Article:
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August 9, 2020

Tiger Woods

San Francisco, California, USA

Harding Park Golf Club

Flash Quotes

JOHN DEVER: Good afternoon, and welcome back to the 2020 PGA Championship here at TPC Harding Park in San Francisco. We're pleased to be joined by four-time PGA Champion Tiger Woods, who closed with a final-round 67 today to finish at 1-under for the championship. Better play today, Tiger, more indicative of how you opened the championship on Thursday?

TIGER WOODS: Yeah, you know, I felt -- I drove it kind of like I did on Friday, and irons were a little bit more crisp and I hit better putts. I made a few early on, and just kind of kept the momentum going. It's something I hadn't done the last two days, and it was an under par tournament score, which yesterday I was saying that's kind of what I wanted to do. I made it happen today.

Q. What did you get out of this week, and what's encouraging as you go forward?

TIGER WOODS: Well, I think what I got out of this week is that I felt I was competitive. If I would have made a few more putts on Friday early on, and the same thing with Saturday, I felt like I would have been right there with a chance come today. It didn't happen, but I fought hard, and today was more indicative of how I could have played on Friday and Saturday if I would have made a few putts early.

Q. You mentioned that you could have played. Is it at all frustrating knowing that there was a round like this kind of waiting the whole week?

TIGER WOODS: That's golf. We lose way more tournaments than we win. This is one of those weeks where I didn't quite make the putts when I needed to, and I missed a couple shots on the wrong sides.

But overall, I think I had one three-putt for the week and I had no doubles, and that's always something that you want to do going in throughout 72 holes of a major championship.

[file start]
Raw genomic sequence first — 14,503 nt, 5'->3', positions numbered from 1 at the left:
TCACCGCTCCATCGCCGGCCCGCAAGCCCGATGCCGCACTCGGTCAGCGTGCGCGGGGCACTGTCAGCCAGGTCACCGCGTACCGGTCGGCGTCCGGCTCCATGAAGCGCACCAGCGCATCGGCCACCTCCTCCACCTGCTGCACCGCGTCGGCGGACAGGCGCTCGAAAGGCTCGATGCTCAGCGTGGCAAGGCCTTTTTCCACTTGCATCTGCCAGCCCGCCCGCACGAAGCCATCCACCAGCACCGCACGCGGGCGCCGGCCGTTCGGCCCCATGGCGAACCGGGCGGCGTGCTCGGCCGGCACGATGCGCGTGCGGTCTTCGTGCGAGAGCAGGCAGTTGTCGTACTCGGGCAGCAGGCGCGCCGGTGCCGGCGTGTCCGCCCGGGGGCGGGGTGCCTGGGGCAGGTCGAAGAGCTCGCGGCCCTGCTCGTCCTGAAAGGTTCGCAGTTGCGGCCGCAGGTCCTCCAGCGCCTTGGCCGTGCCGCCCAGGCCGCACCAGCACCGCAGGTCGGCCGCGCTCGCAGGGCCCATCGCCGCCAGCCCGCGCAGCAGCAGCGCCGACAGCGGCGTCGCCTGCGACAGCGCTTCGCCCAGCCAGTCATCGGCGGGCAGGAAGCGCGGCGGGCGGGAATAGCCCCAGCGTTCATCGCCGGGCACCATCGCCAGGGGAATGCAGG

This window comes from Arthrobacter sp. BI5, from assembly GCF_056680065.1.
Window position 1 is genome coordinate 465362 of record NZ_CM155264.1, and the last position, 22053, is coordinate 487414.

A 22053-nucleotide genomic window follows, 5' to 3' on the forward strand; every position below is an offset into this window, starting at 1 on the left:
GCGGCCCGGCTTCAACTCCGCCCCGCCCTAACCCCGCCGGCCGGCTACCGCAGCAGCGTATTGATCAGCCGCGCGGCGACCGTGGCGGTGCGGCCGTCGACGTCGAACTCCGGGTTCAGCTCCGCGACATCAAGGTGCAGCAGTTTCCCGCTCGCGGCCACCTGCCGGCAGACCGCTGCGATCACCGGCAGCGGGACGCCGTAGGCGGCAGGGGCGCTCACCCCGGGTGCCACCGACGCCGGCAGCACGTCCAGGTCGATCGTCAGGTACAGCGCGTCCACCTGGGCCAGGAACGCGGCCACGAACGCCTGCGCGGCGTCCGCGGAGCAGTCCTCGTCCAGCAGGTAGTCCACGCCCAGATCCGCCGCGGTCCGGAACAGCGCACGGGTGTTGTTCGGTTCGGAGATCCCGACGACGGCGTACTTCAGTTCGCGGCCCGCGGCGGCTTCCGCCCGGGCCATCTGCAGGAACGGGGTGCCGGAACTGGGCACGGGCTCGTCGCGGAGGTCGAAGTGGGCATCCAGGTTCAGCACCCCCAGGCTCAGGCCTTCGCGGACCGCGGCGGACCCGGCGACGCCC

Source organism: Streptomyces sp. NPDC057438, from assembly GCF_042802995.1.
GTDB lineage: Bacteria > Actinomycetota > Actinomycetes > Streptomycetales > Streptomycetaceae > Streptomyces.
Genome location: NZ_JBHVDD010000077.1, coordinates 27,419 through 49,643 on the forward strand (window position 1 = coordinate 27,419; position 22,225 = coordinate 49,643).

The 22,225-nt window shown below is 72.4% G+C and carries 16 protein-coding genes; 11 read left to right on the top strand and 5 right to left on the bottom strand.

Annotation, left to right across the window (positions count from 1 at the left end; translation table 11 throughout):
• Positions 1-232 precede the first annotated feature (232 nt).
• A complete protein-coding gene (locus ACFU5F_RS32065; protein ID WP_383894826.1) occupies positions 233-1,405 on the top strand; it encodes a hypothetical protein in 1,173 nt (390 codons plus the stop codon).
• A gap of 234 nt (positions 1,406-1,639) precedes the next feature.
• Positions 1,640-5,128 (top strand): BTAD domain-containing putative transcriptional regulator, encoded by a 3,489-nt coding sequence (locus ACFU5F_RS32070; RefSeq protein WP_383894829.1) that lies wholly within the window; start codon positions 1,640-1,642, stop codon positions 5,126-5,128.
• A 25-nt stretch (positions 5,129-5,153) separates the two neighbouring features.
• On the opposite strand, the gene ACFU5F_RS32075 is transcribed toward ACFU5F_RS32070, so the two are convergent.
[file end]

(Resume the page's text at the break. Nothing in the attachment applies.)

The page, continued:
Unfortunately I didn't make enough birdies, and I'm not there with a chance come this afternoon.

Q. Your overall assessment of how Harding Park played this week, and what do you foresee happening this afternoon?

TIGER WOODS: Well, it's definitely more gettable today. The greens aren't anywhere near as dried out as they were yesterday. The wind is not blowing the balls on the greens.

The course is playing a little bit longer because it is cool out there. Into the wind, the ball is not going very far. There are some difficult pins but also some really receptive pins. I think you're going to see more scores today in the 60s as an overall field than you did yesterday for sure.

But this afternoon is different. They've got a chance to win a major championship. Probably the biggest difference is you're not going to have the energy of the crowds and all the noise and the distractions that you normally would have, so that's going to be a little bit different for some of the guys who have been there. For some of the guys who haven't been there, I think that's advantageous.

Q. Beyond your game, this was going to be a physically demanding week for everyone because it's cold and it's damp and everything that goes into that. How encouraging was that for you to make it through, as you said, competitive for four rounds?

TIGER WOODS: Yeah, I kept layering up, made sure that I stayed on the warm side, if anything, and tried to make sure I stayed, if anything, sweaty, kept loose. Overall the body reacted pretty good.